Performance in  (i) is calculated as the ratio of ideal to actual cycle time. Actual cycle time may be higher than ideal due to idling, minor stoppages, or reduced operation speed.

Quality is simply the ratio of the number of good parts to total parts.

OEE can be maximized by maximizing one or more factors in equation (i).

To maximize availability, unplanned downtimes have to be reduced. To maximize performance, the actual cycle time has to be as close to the ideal as possible. To maximize quality, we should have as few defective parts as possible.  An ideal OEE is 1 or 100% which is the desired end goals and looking at the trend of OEE over time, we can understand how we are performing and how close are we to achieving that goal. An OEE score of 100% means that we are manufacturing only good parts, as fast as possible, with no stoppages. Even though we may talk of an ideal OEE or a world class OEE, it is important that we should not fixate on the absolute value of OEE. Instead, we should focus on improving OEE continuously and our ability to do so.

OEE has been popular since it is a good fraction or percentage to track at a manager level by observing trends and comparing against benchmarks however for someone who needs to act on it, it is not sufficient. Switching the percentages in the formula still results in the same number so one can achieve the same OEE if the machine availability goes down and performance goes up equally and so on. Hence, to derive maximum benefit from OEE, the question we need to ask ourselves is – “What prevents us from achieving an OEE of 1”? Which of the answers are in our control? Which factors can we influence, what levers can we pull to increase OEE? The answers surely lie in increasing availability, improving performance and achieving higher quality….and there begins our journey of continuous improvement.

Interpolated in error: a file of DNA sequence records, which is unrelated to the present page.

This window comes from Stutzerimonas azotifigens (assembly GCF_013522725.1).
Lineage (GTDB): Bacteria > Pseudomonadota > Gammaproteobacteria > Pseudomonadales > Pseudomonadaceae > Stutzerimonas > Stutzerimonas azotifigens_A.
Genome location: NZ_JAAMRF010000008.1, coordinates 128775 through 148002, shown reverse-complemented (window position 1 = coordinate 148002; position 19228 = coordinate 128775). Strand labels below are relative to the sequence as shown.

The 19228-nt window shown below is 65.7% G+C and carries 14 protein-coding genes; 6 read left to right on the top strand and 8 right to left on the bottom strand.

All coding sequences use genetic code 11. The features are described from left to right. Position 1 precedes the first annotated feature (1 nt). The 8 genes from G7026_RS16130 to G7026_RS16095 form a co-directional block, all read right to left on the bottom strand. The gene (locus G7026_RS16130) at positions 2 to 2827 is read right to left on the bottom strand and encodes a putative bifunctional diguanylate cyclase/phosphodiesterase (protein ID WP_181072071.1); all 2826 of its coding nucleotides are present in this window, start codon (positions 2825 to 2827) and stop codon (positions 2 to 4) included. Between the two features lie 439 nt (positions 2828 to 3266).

Though OEE is a quick and easy way to get an handle on “how are we doing?”, it is prone to misuse. OEE data is relevant in the context of our business objectives. Using OEE for appraising site or line managers will lead to reporting of higher values!! OEE is the most powerful when used for improving manufacturing efficiency and effectiveness.

A reliable real-time manufacturing analytics solution is a very effective companion in this journey and that is exactly what MINTVIZOR offers you. Data collection and OEE calculation is automated. Machine learning algorithms are used to derive the true cycle time for manufacturing parts. The cycle time is continuously updated to account for any process improvements. Since the data is streamed directly from the machine without any manual intervention, efforts and typical errors involved in this process are avoided. Web based, role driven, configurable panels and dashboards make it easier for operators, supervisors and managers get required for decision making and immediate actions. Getting the answers to any questions around manufacturing effectiveness becomes easier and your journey to a higher performance factory floor becomes fruitful if you have MINTVIZOR as your trustworthy advisor.

To know more, write to mintvizor.marketing@hcl.com.